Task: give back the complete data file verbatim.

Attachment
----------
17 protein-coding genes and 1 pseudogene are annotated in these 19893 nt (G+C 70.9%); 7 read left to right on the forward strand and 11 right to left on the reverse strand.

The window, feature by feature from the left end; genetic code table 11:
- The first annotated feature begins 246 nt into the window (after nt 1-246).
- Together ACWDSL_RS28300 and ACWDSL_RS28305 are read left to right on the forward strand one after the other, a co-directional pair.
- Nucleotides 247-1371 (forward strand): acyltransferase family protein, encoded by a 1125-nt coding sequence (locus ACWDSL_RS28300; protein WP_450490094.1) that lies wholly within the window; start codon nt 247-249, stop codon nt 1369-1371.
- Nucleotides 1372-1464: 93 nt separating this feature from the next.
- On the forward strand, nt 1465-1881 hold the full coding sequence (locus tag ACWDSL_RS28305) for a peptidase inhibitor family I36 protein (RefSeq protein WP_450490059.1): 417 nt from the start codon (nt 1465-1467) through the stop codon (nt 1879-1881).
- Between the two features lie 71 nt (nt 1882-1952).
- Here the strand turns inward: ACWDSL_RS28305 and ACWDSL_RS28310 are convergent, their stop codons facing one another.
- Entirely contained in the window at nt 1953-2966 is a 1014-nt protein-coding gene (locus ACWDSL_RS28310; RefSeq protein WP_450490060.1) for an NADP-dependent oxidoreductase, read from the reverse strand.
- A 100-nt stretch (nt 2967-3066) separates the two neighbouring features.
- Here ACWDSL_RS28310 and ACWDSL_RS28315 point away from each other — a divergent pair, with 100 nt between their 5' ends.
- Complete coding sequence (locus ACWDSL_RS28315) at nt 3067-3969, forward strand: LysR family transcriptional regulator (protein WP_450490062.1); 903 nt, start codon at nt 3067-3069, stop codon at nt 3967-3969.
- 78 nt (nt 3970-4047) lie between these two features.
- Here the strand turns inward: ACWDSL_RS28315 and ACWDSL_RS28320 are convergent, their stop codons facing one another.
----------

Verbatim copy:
17 protein-coding genes and 1 pseudogene are annotated in these 19893 nt (G+C 70.9%); 7 read left to right on the forward strand and 11 right to left on the reverse strand.

The window, feature by feature from the left end; genetic code table 11:
- The first annotated feature begins 246 nt into the window (after nt 1-246).
- Together ACWDSL_RS28300 and ACWDSL_RS28305 are read left to right on the forward strand one after the other, a co-directional pair.
- Nucleotides 247-1371 (forward strand): acyltransferase family protein, encoded by a 1125-nt coding sequence (locus ACWDSL_RS28300; protein WP_450490094.1) that lies wholly within the window; start codon nt 247-249, stop codon nt 1369-1371.
- Nucleotides 1372-1464: 93 nt separating this feature from the next.
- On the forward strand, nt 1465-1881 hold the full coding sequence (locus tag ACWDSL_RS28305) for a peptidase inhibitor family I36 protein (RefSeq protein WP_450490059.1): 417 nt from the start codon (nt 1465-1467) through the stop codon (nt 1879-1881).
- Between the two features lie 71 nt (nt 1882-1952).
- Here the strand turns inward: ACWDSL_RS28305 and ACWDSL_RS28310 are convergent, their stop codons facing one another.
- Entirely contained in the window at nt 1953-2966 is a 1014-nt protein-coding gene (locus ACWDSL_RS28310; RefSeq protein WP_450490060.1) for an NADP-dependent oxidoreductase, read from the reverse strand.
- A 100-nt stretch (nt 2967-3066) separates the two neighbouring features.
- Here ACWDSL_RS28310 and ACWDSL_RS28315 point away from each other — a divergent pair, with 100 nt between their 5' ends.
- Complete coding sequence (locus ACWDSL_RS28315) at nt 3067-3969, forward strand: LysR family transcriptional regulator (protein WP_450490062.1); 903 nt, start codon at nt 3067-3069, stop codon at nt 3967-3969.
- 78 nt (nt 3970-4047) lie between these two features.
- Here the strand turns inward: ACWDSL_RS28315 and ACWDSL_RS28320 are convergent, their stop codons facing one another.